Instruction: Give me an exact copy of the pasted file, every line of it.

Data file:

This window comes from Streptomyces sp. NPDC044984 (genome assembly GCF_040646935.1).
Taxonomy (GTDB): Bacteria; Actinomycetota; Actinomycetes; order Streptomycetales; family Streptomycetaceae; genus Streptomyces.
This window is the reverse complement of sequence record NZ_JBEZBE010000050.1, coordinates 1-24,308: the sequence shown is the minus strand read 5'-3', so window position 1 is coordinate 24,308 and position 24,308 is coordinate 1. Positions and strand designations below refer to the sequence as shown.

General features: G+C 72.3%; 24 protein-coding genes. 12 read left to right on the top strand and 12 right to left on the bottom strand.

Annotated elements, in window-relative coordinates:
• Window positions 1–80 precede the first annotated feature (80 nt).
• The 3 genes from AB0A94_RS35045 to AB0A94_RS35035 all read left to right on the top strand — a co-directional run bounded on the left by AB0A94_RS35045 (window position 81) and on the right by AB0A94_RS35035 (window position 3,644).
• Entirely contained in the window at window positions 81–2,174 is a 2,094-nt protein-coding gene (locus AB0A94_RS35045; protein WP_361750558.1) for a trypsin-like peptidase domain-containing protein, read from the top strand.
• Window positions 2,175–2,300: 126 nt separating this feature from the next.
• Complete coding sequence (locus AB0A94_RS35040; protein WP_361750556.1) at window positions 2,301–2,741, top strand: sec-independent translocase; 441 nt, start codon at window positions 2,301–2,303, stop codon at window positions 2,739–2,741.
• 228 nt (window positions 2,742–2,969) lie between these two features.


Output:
This window comes from Streptomyces sp. NPDC044984 (genome assembly GCF_040646935.1).
Taxonomy (GTDB): Bacteria; Actinomycetota; Actinomycetes; order Streptomycetales; family Streptomycetaceae; genus Streptomyces.
This window is the reverse complement of sequence record NZ_JBEZBE010000050.1, coordinates 1-24,308: the sequence shown is the minus strand read 5'-3', so window position 1 is coordinate 24,308 and position 24,308 is coordinate 1. Positions and strand designations below refer to the sequence as shown.

General features: G+C 72.3%; 24 protein-coding genes. 12 read left to right on the top strand and 12 right to left on the bottom strand.

Annotated elements, in window-relative coordinates:
• Window positions 1–80 precede the first annotated feature (80 nt).
• The 3 genes from AB0A94_RS35045 to AB0A94_RS35035 all read left to right on the top strand — a co-directional run bounded on the left by AB0A94_RS35045 (window position 81) and on the right by AB0A94_RS35035 (window position 3,644).
• Entirely contained in the window at window positions 81–2,174 is a 2,094-nt protein-coding gene (locus AB0A94_RS35045; protein WP_361750558.1) for a trypsin-like peptidase domain-containing protein, read from the top strand.
• Window positions 2,175–2,300: 126 nt separating this feature from the next.
• Complete coding sequence (locus AB0A94_RS35040; protein WP_361750556.1) at window positions 2,301–2,741, top strand: sec-independent translocase; 441 nt, start codon at window positions 2,301–2,303, stop codon at window positions 2,739–2,741.
• 228 nt (window positions 2,742–2,969) lie between these two features.